Voting is a right, so go out and vote ! Change takes time, and will not come if Malaysians are unwilling to take the first step.

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“I want to boycott this year’s election lah!” “Young people should boycott the upcoming election because a young candidate was not presented as prime minister!” “What is the point of voting? We can’t change anything.”

These are a few of the comments that I have read and heard over the past few days, and even last year when I randomly asked Malaysians about the 14th general election (GE14). At the moment, many Malaysians especially the young voters are complaining about Dr Mahathir Mohamad being the opposition’s candidate for prime minister and using this as a reason not to vote in GE14.

These are all baseless reasons because voting is a part of democracy.  It is our responsibility as Malaysian citizens to vote in an election regardless of who we actually support.

We should be thankful and even feel lucky that we have the privilege of a choice to vote for the ruling government or the opposition coalition. Malaysians, especially young voters, should remember that some countries such as China and North Korea vote in elections but don’t have much of a choice but to vote for the ruling party as both countries are ruled by a single political party.

In Russia, which is also a democratic country, elections have been the subject of international criticism due to rampant cases of ballot-stuffing since 2003. The likelihood of Vladimir Putin and his party gaining victory is so high that it questions their democracy.

We are definitely better than Russia in managing our elections as the ruling party does not unanimously win. However  Malaysians continue to complain although we have a choice between the Barisan Nasional (BN) coalition and the Pakatan Harapan (PH) coalition.

I think the Russians should be complaining, not us. What else do we want? Yes, we want free and fair elections, and we might or might not achieve that in GE14. But Malaysians as a whole should understand that in order to achieve everything they want now, there is a process to go through. A young candidate for prime minister, better policies, free and fair elections – it does not come overnight.

Some may argue that the Federation of Malaya is already 60 years old, and Malaysia is 54 years old, so we should already have all these changes.

One should remember that it was only in 2008 that the US elected its first African-American president in Barack Obama. It took almost 232 years, and the country had 43 other white presidents before Obama was finally elected.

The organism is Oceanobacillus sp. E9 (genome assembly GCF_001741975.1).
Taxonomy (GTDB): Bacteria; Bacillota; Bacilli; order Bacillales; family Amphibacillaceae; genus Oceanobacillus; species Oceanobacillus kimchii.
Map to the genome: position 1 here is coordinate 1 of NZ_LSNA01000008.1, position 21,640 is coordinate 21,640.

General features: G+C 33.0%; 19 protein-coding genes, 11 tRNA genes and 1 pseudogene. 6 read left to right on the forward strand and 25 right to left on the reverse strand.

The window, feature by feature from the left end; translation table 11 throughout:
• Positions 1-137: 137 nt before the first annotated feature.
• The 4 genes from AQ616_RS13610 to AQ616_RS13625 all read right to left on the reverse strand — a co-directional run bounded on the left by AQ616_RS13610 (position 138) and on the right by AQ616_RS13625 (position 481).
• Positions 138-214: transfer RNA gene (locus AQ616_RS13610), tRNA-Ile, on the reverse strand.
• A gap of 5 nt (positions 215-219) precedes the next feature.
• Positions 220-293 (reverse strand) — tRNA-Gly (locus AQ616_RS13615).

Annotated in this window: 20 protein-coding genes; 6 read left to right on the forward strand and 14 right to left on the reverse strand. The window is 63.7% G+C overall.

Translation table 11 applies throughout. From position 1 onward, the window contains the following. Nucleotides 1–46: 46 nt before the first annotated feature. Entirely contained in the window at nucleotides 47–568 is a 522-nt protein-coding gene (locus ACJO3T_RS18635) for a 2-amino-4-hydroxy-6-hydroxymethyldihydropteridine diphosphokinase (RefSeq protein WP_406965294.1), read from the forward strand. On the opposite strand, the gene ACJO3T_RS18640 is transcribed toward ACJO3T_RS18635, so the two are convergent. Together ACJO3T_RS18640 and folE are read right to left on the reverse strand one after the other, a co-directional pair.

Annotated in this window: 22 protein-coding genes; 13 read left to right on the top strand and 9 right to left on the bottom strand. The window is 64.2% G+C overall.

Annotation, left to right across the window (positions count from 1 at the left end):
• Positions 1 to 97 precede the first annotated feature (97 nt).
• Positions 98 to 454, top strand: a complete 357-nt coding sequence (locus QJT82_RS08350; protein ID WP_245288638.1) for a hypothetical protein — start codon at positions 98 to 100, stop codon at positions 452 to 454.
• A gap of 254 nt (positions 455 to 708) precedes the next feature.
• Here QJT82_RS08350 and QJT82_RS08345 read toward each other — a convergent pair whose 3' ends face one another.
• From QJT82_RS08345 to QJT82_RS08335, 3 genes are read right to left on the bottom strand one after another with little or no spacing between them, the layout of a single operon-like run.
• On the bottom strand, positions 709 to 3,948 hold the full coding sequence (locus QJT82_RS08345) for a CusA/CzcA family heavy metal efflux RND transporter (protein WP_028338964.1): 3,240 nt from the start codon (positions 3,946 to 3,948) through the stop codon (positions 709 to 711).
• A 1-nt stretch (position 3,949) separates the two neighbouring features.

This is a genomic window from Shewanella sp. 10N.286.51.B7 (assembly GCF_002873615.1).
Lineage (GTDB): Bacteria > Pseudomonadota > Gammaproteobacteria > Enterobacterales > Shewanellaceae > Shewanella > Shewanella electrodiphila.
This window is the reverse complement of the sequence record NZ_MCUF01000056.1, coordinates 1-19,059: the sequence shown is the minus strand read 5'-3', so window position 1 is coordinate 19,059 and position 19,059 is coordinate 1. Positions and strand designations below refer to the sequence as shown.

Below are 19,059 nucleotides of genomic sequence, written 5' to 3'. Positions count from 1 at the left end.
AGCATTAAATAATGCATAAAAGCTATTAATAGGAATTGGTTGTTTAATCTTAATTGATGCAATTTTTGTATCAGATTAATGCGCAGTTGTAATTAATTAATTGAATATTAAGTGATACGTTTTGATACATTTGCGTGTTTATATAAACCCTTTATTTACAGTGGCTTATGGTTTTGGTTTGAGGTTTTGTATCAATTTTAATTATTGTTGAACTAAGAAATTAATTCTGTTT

I am not suggesting that we wait 200-over years to make changes, but change takes time. How are we going to make changes if we can’t even  commit to the simple act of voting?

Many first-time voters such as myself are contemplating whether or not to vote in the upcoming election. We as Malaysians are fortunate that we didn’t go through a tough time to get our voting rights as both men and women were granted equal voting rights regardless of race, religion or gender as we voted during the federation’s first election in 1955.

mywant multiracial malaysian

It seems that we are now taking the privilege of being able to vote for granted. We are blessed to have not gone through apartheid where coloured citizens in South Africa had no right to vote.

Women in Malaysia, too, should generally be thankful because they were not barred from voting like in many other countries. The United States of America gave women the right to vote in 1920, followed by the United Kingdom in 1928, France in 1944 and Switzerland in 1971. These countries had a history of actually not allowing women to vote, while Malaysian women have always had the right to do so along with men.  Saudi Arabia only granted women the right to vote in 2015.

With that said, I would like to urge all Malaysians, especially the young voters, to exercise their responsibility as citizens by voting in the upcoming general election this year. We should indeed use our right as well as our privilege to vote wisely without taking it for granted, regardless of our political support.

For those are voting for the first time just like me, exercise your right; go and vote!

Aaron Denison is a research assistant at the Asia-Europe Institute, Universiti Malaya.

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